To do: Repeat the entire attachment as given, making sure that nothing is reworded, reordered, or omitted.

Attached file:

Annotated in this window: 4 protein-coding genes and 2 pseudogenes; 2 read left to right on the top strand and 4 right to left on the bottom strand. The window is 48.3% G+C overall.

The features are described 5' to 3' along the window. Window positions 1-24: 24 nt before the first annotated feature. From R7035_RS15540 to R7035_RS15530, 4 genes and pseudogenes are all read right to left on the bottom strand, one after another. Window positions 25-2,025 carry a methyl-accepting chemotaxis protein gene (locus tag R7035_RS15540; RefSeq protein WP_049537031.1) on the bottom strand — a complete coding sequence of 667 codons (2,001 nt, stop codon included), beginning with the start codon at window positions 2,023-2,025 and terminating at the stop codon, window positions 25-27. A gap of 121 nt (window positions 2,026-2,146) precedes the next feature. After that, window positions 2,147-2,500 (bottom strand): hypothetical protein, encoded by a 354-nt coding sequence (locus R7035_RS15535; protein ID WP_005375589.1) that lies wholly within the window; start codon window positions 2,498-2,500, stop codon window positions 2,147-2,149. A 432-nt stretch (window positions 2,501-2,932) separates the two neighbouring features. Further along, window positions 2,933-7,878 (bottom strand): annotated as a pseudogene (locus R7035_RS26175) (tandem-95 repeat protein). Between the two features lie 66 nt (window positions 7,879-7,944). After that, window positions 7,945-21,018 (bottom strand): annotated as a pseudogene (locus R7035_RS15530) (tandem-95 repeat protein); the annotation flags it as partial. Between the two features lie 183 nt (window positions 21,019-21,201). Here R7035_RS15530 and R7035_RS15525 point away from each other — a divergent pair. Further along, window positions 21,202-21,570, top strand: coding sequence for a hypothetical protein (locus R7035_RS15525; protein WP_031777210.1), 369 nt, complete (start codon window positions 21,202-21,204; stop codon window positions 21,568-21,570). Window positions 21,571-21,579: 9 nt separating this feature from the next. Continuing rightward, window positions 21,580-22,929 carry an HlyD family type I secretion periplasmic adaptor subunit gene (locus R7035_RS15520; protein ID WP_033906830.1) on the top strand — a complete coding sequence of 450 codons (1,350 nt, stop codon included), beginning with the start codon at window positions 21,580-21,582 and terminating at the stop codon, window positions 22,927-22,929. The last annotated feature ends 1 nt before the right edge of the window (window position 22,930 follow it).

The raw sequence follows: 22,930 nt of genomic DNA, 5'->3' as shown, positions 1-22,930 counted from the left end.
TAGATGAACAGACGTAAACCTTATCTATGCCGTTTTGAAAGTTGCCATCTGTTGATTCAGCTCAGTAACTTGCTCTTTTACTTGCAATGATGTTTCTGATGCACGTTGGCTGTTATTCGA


Annotated in this window: 4 protein-coding genes and 2 pseudogenes; 2 read left to right on the top strand and 4 right to left on the bottom strand. The window is 48.3% G+C overall.

The features are described 5' to 3' along the window. Window positions 1-24: 24 nt before the first annotated feature. From R7035_RS15540 to R7035_RS15530, 4 genes and pseudogenes are all read right to left on the bottom strand, one after another. Window positions 25-2,025 carry a methyl-accepting chemotaxis protein gene (locus tag R7035_RS15540; RefSeq protein WP_049537031.1) on the bottom strand — a complete coding sequence of 667 codons (2,001 nt, stop codon included), beginning with the start codon at window positions 2,023-2,025 and terminating at the stop codon, window positions 25-27. A gap of 121 nt (window positions 2,026-2,146) precedes the next feature. After that, window positions 2,147-2,500 (bottom strand): hypothetical protein, encoded by a 354-nt coding sequence (locus R7035_RS15535; protein ID WP_005375589.1) that lies wholly within the window; start codon window positions 2,498-2,500, stop codon window positions 2,147-2,149. A 432-nt stretch (window positions 2,501-2,932) separates the two neighbouring features. Further along, window positions 2,933-7,878 (bottom strand): annotated as a pseudogene (locus R7035_RS26175) (tandem-95 repeat protein). Between the two features lie 66 nt (window positions 7,879-7,944). After that, window positions 7,945-21,018 (bottom strand): annotated as a pseudogene (locus R7035_RS15530) (tandem-95 repeat protein); the annotation flags it as partial. Between the two features lie 183 nt (window positions 21,019-21,201). Here R7035_RS15530 and R7035_RS15525 point away from each other — a divergent pair. Further along, window positions 21,202-21,570, top strand: coding sequence for a hypothetical protein (locus R7035_RS15525; protein WP_031777210.1), 369 nt, complete (start codon window positions 21,202-21,204; stop codon window positions 21,568-21,570). Window positions 21,571-21,579: 9 nt separating this feature from the next. Continuing rightward, window positions 21,580-22,929 carry an HlyD family type I secretion periplasmic adaptor subunit gene (locus R7035_RS15520; protein ID WP_033906830.1) on the top strand — a complete coding sequence of 450 codons (1,350 nt, stop codon included), beginning with the start codon at window positions 21,580-21,582 and terminating at the stop codon, window positions 22,927-22,929. The last annotated feature ends 1 nt before the right edge of the window (window position 22,930 follow it).

The raw sequence follows: 22,930 nt of genomic DNA, 5'->3' as shown, positions 1-22,930 counted from the left end.
TAGATGAACAGACGTAAACCTTATCTATGCCGTTTTGAAAGTTGCCATCTGTTGATTCAGCTCAGTAACTTGCTCTTTTACTTGCAATGATGTTTCTGATGCACGTTGGCTGTTATTCGA